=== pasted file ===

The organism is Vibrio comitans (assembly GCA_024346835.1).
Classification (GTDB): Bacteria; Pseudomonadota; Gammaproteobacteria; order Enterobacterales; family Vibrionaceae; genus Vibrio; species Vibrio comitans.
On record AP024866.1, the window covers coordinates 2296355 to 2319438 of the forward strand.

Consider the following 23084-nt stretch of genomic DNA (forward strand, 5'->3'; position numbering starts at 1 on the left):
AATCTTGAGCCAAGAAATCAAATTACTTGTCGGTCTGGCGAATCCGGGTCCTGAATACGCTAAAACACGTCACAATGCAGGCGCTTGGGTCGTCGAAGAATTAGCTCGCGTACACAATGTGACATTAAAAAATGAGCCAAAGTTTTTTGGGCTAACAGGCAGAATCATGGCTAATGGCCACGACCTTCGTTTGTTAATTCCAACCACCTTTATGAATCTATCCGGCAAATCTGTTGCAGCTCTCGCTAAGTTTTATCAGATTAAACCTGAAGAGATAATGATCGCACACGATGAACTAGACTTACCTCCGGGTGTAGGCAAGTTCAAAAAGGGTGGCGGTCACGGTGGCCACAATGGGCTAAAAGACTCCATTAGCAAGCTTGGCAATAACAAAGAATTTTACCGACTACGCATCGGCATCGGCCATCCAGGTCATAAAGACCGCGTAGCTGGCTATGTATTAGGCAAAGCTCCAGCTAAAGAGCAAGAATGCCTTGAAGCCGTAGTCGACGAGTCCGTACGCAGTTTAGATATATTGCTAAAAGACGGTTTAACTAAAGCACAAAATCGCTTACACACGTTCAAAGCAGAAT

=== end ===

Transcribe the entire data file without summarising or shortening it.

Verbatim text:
The organism is Vibrio comitans (assembly GCA_024346835.1).
Classification (GTDB): Bacteria; Pseudomonadota; Gammaproteobacteria; order Enterobacterales; family Vibrionaceae; genus Vibrio; species Vibrio comitans.
On record AP024866.1, the window covers coordinates 2296355 to 2319438 of the forward strand.

Consider the following 23084-nt stretch of genomic DNA (forward strand, 5'->3'; position numbering starts at 1 on the left):
AATCTTGAGCCAAGAAATCAAATTACTTGTCGGTCTGGCGAATCCGGGTCCTGAATACGCTAAAACACGTCACAATGCAGGCGCTTGGGTCGTCGAAGAATTAGCTCGCGTACACAATGTGACATTAAAAAATGAGCCAAAGTTTTTTGGGCTAACAGGCAGAATCATGGCTAATGGCCACGACCTTCGTTTGTTAATTCCAACCACCTTTATGAATCTATCCGGCAAATCTGTTGCAGCTCTCGCTAAGTTTTATCAGATTAAACCTGAAGAGATAATGATCGCACACGATGAACTAGACTTACCTCCGGGTGTAGGCAAGTTCAAAAAGGGTGGCGGTCACGGTGGCCACAATGGGCTAAAAGACTCCATTAGCAAGCTTGGCAATAACAAAGAATTTTACCGACTACGCATCGGCATCGGCCATCCAGGTCATAAAGACCGCGTAGCTGGCTATGTATTAGGCAAAGCTCCAGCTAAAGAGCAAGAATGCCTTGAAGCCGTAGTCGACGAGTCCGTACGCAGTTTAGATATATTGCTAAAAGACGGTTTAACTAAAGCACAAAATCGCTTACACACGTTCAAAGCAGAAT